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The ECLT Foundation works directly with communities in 6 countries.

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Tackling Child Labour: Insights from our work in the field

Child labour remains a pervasive issue in different regions, particularly in rural areas. The ECLT Foundation has been at the forefront of combating this complex problem through various on-the-ground interventions. This experience provides valuable insights into what works effectively in tackling child labour. Here are some key strategies and interventions that have proven successful in reducing child labour rates.

We believe in people and the power they have to transform their lives

One of the cornerstone strategies of ECLT involves engaging and empowering local communities. Community Child Protection Committees (CCPCs) play a vital role in this regard. Comprising community members such as teachers, local government representatives, traditional leaders, and farm workers, CCPCs are instrumental in identifying and addressing child protection issues. By being closely acquainted with the community and regularly interacting with children, CCPCs can efficiently monitor and mitigate child labour risks. The proximity and familiarity allow for a more nuanced understanding and swift action against child labour.

Resilience and adaptability: crucial for economic development

Economic hardship is a primary driver of child labour. ECLT's efforts to improve farmers' incomes through various strategies are a very important part of our work on the ground. An example of this are the Village Savings and Loans Associations (VSLAs), an initiative that helps families to diversify and increase household incomes, and on that basis, become more resilient to economic shocks, thereby reducing the reliance on child labour during difficult times.

When women are financially empowered, children are safe

Promoting gender equality is crucial in the fight against child labour. Empowering women economically and socially can significantly impact child protection. ECLT’s initiatives in advancing women's economic empowerment, encouraging their participation in household decision-making, and involving them in child labour prevention systems have shown promising results. For example, women's financial literacy provides them with the tools to re-imagine their sources of income, and thus have the capacity to invest in their children's education and steer them away from any potentially dangerous work in the field.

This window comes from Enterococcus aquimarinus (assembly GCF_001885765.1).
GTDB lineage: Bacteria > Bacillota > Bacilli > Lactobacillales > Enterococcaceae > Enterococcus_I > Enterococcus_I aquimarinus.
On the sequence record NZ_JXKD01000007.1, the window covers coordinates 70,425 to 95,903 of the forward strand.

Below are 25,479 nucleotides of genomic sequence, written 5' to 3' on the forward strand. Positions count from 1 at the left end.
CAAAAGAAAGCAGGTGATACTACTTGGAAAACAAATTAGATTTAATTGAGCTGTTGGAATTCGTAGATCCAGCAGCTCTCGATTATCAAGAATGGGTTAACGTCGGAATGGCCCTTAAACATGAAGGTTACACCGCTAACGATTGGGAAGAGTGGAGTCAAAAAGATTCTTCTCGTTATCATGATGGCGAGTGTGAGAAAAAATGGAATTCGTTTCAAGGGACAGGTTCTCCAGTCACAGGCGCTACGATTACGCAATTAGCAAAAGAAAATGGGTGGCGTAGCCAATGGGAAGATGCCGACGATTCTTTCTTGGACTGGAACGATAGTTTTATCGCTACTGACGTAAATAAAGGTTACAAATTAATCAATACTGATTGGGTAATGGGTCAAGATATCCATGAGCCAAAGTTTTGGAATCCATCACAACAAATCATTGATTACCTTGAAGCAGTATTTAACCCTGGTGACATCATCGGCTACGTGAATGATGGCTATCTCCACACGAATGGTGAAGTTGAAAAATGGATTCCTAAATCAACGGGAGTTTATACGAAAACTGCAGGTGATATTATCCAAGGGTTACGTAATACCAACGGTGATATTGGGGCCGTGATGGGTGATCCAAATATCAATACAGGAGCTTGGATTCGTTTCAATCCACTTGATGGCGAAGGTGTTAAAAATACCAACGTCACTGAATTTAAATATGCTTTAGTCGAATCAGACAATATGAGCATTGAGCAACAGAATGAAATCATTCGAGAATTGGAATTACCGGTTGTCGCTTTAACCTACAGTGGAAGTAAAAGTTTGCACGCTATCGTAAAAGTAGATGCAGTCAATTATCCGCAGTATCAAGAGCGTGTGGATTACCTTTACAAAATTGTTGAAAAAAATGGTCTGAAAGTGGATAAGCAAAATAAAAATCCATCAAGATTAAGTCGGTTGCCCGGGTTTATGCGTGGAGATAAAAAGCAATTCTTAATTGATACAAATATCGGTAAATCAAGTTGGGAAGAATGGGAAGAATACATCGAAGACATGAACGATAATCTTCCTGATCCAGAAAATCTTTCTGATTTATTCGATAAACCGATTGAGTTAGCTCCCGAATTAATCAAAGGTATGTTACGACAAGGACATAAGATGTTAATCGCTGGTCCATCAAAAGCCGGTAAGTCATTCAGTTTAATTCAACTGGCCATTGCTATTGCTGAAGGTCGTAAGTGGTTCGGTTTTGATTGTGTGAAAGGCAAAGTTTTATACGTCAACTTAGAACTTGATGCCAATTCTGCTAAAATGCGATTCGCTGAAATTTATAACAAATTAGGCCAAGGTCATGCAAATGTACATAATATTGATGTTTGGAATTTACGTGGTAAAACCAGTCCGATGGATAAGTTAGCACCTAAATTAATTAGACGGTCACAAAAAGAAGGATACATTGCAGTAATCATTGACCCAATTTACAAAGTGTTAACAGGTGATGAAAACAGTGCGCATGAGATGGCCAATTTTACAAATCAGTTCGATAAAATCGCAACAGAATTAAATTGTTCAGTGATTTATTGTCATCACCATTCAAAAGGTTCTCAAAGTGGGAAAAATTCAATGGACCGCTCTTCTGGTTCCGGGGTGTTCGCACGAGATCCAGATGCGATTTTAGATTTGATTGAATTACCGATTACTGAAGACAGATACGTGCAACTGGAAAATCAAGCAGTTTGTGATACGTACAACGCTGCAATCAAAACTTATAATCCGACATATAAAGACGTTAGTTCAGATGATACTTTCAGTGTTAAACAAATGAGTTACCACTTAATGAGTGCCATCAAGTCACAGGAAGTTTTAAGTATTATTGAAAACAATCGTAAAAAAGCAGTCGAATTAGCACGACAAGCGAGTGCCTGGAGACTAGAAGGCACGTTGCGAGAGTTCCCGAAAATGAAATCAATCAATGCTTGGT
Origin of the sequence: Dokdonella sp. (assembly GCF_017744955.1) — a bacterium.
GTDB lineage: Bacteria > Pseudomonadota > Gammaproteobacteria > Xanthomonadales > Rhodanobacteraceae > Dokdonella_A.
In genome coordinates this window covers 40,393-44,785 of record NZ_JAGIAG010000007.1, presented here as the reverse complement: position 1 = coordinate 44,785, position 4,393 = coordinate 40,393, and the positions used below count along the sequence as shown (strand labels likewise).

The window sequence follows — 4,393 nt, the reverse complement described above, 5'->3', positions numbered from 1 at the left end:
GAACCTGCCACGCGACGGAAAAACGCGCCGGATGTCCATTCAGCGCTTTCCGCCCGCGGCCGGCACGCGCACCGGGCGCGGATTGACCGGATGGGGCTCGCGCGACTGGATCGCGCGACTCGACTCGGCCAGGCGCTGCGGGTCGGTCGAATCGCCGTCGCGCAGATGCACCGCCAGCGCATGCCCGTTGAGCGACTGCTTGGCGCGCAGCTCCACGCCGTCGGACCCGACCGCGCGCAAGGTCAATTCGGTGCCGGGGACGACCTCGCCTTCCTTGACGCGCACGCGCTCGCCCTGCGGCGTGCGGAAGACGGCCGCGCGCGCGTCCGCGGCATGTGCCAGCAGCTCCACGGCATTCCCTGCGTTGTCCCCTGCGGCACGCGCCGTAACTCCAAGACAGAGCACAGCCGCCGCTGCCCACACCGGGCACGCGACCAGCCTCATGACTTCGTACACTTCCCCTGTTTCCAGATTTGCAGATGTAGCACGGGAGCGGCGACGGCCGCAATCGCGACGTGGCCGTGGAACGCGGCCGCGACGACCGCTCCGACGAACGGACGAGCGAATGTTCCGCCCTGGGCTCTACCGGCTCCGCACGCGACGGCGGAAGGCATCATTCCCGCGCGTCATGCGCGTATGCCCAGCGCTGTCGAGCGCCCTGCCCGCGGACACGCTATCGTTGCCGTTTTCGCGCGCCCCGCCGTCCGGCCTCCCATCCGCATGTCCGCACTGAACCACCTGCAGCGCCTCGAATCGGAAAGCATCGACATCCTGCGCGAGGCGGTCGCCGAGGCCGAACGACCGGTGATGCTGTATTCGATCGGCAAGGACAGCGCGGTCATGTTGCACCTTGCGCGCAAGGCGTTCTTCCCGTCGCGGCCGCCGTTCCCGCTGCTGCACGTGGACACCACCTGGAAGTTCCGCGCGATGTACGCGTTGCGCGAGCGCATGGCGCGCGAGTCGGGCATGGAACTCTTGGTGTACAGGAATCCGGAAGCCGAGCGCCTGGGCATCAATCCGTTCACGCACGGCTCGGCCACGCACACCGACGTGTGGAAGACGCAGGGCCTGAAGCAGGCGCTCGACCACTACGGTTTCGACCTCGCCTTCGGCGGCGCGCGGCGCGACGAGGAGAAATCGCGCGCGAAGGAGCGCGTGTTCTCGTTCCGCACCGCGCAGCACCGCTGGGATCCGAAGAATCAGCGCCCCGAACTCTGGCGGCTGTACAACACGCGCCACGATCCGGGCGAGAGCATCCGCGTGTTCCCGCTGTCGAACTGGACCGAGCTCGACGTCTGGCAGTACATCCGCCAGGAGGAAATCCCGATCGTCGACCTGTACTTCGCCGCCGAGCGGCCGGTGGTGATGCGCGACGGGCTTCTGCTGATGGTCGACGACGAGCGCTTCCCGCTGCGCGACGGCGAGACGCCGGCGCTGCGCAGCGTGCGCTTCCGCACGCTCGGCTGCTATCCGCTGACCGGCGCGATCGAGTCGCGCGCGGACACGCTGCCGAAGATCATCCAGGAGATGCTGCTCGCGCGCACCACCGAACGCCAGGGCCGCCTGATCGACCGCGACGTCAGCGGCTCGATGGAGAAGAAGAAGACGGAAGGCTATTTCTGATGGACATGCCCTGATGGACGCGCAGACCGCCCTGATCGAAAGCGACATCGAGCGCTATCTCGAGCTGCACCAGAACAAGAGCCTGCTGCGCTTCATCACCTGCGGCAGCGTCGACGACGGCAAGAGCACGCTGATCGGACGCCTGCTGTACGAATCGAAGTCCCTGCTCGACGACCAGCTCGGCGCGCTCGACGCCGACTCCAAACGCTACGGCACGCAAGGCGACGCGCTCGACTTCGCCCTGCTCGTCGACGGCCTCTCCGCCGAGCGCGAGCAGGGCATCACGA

Education: the world of possibility

Education is a fundamental right and a powerful tool against child labour. ECLT has implemented several education-related strategies aimed to ensure that children remain in school and receive quality education, which in turn reduces their likelihood of engaging in child labour. In countries such as Uganda, where school closures resulting from the Covid-19 pandemic were particularly long-lasting, the focus on education shows its relevance and urgency.

Helping young people chart a different path to the future

For older children, particularly those aged 15 to 17, who are at a higher risk of hazardous labour, providing vocational training and apprenticeship opportunities is essential. ECLT’s focus on technical and vocational education helps these youths acquire valuable skills, enhancing their future employment prospects and reducing their involvement in hazardous labour. One success story is the design and implementation of the La Máquina model in Guatemala.

Human Rights Advocacy

Ensuring that human rights are respected and protected throughout the supply chain is fundamental to addressing child labour. ECLT's advocacy efforts aim to raise awareness about children’s rights among all players in the supply chains, from farmers to corporate entities. Training and awareness-raising sessions help stakeholders understand the distinction between permissible light work and hazardous work, promoting a culture of respect for child rights and labour rights.

Coordinated Multi-Stakeholder Approaches

The fight against child labour requires a comprehensive and coordinated response involving all stakeholders, including industry players, governments, civil society organisations, and international bodies. ECLT’s collaborative approach ensures that efforts are harmonised and effective. By working together, these stakeholders can create an enabling environment that supports sustainable and long-lasting solutions to child labour. A recent milestone in this regard has been the Child Labour Indaba, a platform that brought together diverse voices from all sectors for one purpose: to effectively combat child labour in Zimbabwe.